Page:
When Ohio’s Third Grade Reading Guarantee law was passed, it required that the State Board of Education set the “cut score” that third graders would have to reach on Ohio’s standardized reading test in order to be eligible to advance to fourth grade.  This decision was made on a single day — September 11, 2012 — during their regular business meeting after hearing a presentation by the Ohio Department of Education (ODE).

During that presentation, Michael Sawyers, acting State Superintendent, and Sasheen Phillips, ODE Senior Executive Director of Curriculum and Assessment presented to the State Board with their recommendations.  In that presentation, they recommended a cut score that they projected would retain 10,000 Ohio children in third grade after this current school year.  The cut score they recommended for 2013-2014 was 392, the score that the Board ultimately adopted in a unanimous vote.

Here the two slides from their PowerPoint presentation that show their recommendation and the number of students who would likely be retained:



Notice that in the first slide shown, Sawyers presented this to the State Board as their “Cut Score Options”, with 385 being the lowest they could go (which would have been essentially equivalent to the Florida law – read that post here).

Before that, however, Sawyers provides a nice introduction to set the tone for the Board and clearly identifies how ODE thinks of our children — as numbers.  I’ve spliced the audio from that introduction with some text graphics from the PowerPoint.

In this second segment from the presentation, you’ll learn that schools in urban areas — children of poverty — are disproportionately affected by this law.

In this third segment from the presentation, you’ll hear questions from Board members about ODE’s efforts to obtain feedback from stakeholders (such as third grade teachers).  Remember, in the introduction, Michael Sawyers said, “Much conversation has occurred statewide…”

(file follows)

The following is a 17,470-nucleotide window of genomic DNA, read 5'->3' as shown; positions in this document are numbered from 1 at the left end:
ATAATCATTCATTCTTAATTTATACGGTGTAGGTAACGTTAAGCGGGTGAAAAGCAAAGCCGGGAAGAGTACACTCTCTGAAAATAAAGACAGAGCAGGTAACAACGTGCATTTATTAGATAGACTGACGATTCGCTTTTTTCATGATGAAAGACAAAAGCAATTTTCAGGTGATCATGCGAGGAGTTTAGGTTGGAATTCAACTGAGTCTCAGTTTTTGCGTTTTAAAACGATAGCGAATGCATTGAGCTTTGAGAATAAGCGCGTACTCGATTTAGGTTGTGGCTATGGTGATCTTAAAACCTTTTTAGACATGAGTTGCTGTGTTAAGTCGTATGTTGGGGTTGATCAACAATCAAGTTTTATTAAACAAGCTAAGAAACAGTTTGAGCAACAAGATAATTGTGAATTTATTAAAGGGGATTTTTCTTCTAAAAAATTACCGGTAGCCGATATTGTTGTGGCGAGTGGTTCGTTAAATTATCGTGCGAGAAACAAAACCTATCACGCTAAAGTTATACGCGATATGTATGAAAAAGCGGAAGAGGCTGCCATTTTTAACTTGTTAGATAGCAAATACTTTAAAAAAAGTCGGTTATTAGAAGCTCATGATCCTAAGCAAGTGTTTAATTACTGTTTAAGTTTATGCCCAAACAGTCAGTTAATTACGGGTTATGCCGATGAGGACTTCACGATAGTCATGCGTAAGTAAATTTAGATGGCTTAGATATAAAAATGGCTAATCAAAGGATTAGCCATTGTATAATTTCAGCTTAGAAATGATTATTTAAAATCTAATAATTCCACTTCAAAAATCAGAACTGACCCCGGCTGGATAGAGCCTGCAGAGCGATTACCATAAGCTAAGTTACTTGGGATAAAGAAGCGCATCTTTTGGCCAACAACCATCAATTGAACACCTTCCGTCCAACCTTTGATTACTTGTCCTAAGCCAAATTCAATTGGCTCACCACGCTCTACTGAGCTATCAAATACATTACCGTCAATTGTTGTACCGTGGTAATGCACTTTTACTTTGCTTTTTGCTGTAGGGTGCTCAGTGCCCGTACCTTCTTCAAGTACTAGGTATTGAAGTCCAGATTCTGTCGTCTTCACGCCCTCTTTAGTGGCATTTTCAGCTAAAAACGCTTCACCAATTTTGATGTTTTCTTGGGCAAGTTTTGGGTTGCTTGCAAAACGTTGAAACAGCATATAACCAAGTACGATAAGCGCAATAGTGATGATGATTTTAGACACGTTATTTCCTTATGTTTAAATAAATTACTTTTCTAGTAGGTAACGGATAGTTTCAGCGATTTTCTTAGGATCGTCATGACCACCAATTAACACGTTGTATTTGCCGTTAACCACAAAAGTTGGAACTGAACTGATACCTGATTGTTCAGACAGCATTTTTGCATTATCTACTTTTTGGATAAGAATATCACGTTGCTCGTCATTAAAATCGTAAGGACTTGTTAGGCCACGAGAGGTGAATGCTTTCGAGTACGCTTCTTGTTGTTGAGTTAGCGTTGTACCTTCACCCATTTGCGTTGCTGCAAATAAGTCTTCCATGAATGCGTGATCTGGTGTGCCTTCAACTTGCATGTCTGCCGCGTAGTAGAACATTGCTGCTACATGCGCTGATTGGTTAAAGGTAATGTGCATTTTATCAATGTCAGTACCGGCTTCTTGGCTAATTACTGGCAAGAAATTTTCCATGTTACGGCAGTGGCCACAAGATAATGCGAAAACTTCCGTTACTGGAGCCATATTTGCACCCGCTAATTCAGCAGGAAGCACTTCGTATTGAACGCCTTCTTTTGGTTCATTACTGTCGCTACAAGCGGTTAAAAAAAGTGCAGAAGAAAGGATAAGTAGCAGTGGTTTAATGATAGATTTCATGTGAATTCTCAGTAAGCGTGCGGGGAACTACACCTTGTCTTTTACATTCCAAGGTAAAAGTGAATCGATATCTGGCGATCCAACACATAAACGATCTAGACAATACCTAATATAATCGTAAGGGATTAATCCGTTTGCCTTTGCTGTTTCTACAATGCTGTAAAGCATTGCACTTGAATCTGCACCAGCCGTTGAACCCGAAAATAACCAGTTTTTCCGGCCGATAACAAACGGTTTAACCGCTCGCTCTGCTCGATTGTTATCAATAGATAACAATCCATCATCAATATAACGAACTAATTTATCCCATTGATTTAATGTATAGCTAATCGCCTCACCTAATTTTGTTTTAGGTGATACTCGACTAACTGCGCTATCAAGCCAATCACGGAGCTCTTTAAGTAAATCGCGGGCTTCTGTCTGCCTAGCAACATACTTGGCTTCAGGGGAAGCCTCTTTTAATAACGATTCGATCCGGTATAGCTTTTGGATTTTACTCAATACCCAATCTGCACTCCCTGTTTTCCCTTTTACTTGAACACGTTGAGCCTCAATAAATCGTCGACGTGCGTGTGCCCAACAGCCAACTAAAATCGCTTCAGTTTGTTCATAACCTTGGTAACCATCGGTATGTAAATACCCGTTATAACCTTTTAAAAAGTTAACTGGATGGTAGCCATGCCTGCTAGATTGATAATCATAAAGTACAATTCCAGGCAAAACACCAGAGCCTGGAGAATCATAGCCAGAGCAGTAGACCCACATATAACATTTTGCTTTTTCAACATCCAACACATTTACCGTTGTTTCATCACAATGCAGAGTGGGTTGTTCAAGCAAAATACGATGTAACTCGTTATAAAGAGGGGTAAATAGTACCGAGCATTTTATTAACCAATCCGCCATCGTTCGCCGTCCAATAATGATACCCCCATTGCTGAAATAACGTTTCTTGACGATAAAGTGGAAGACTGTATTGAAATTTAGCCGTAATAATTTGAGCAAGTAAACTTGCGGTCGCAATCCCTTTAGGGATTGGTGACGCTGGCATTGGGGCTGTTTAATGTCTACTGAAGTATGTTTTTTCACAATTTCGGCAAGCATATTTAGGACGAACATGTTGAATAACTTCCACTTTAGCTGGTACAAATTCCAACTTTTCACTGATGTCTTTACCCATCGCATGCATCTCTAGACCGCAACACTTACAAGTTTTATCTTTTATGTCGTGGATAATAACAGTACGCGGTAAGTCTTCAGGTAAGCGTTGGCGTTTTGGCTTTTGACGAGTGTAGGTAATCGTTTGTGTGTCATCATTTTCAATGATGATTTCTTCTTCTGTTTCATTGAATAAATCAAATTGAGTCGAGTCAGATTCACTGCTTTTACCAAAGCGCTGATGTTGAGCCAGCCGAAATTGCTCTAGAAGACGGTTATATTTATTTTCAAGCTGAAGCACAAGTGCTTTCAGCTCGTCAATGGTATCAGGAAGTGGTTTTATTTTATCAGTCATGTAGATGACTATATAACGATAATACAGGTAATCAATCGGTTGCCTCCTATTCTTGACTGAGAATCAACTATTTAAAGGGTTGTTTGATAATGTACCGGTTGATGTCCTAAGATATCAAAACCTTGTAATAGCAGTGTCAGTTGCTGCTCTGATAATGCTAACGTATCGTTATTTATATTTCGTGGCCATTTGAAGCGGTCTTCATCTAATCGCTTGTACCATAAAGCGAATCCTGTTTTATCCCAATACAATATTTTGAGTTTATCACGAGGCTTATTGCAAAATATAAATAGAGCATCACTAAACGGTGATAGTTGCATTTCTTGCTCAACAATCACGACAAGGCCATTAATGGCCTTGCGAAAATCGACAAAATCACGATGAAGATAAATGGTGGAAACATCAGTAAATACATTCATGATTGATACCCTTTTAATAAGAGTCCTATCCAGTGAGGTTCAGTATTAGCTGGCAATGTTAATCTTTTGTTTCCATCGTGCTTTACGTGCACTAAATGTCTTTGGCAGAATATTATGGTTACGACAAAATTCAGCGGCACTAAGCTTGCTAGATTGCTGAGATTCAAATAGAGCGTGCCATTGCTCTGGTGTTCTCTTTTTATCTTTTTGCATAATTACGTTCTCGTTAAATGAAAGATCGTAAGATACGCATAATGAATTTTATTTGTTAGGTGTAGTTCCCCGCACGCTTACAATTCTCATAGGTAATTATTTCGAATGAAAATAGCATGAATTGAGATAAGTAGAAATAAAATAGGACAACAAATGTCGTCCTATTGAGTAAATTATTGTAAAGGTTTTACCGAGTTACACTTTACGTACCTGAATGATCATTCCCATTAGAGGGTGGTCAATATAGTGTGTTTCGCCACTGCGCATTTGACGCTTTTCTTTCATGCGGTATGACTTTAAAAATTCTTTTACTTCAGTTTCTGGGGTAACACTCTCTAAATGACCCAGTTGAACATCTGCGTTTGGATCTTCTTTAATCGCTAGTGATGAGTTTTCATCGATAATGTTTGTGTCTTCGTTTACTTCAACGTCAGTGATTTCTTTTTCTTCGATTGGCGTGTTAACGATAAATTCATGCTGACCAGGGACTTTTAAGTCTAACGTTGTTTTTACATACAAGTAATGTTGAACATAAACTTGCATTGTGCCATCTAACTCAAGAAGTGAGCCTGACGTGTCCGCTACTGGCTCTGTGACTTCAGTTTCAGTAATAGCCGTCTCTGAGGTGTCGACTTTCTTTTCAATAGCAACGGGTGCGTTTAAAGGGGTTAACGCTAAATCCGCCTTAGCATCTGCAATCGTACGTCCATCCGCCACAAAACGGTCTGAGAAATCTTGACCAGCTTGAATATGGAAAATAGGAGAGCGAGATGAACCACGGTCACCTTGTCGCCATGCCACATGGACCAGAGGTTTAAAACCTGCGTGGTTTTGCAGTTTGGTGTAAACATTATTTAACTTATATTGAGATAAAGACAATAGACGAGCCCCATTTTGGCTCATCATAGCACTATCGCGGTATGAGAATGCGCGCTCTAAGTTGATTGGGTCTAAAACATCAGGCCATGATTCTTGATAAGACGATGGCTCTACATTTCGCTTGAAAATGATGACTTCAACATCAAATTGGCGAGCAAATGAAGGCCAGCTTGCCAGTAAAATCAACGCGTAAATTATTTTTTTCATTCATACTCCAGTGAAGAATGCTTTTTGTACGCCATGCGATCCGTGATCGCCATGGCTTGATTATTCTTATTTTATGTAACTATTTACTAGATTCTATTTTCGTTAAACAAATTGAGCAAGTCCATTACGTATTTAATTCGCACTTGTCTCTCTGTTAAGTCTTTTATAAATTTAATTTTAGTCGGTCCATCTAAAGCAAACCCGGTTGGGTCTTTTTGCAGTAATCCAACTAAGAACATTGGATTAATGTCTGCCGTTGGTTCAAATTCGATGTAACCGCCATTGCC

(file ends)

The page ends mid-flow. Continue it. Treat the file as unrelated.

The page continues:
So despite stating that much conversation has occurred statewide, no stakeholders — teachers or principals — were involved in the conversation about the recommended cut scores.

If you listen to the audio of the full hour-long presentation (link available  at the end of the post), you’ll also hear board members ask how these cut scores compared to other states with a similar law (information was not provided at this time by ODE).

You’ll hear a board member ask for a copy of the test  and be told that sample tests are on the website, but that they can’t get copies of the actual test (they’re the State Board of Education, for crying out loud — shouldn’t they be fully informed before making such a crucial decision?).

You’ll hear ODE describe the shortage of “Reading Specialists” throughout the state available to fulfill the laws requirements (though ODE is unable to identify who is actually teaching 3rd grade…).

You’ll hear ODE explain that their cut score recommendation is based on a similar cut score for the OGT (which occurs seven years later; don’t we still intervene and teach reading in those seven years?).

You’ll hear a board member ask how private schools are performing on reading and not have her question answered.

You’ll hear Board President Debe Terhar push for a higher cut score.

You’ll hear ODE quote statistics about the importance of the skill of reading compared to dropout statistics, but you will not hear ODE cite a single report cautioning the State Board about the fact that retention is an additional risk factor that leads to dropping out, especially in high-poverty areas (or “Urban Environments” as Michael Sawyers called them); areas that are disproportionately affected by this legislation (you can read our posts about this research here and here).

In the end, despite not having the full picture, with many questions still unanswered, and with no stakeholder input, the State Board adopted the Ohio Department of Education’s recommendations later that very day in a unanimous vote.

Who, exactly, is advocating for what is right for our children?

You can access the full audio files and the Board minutes at the ODE website here.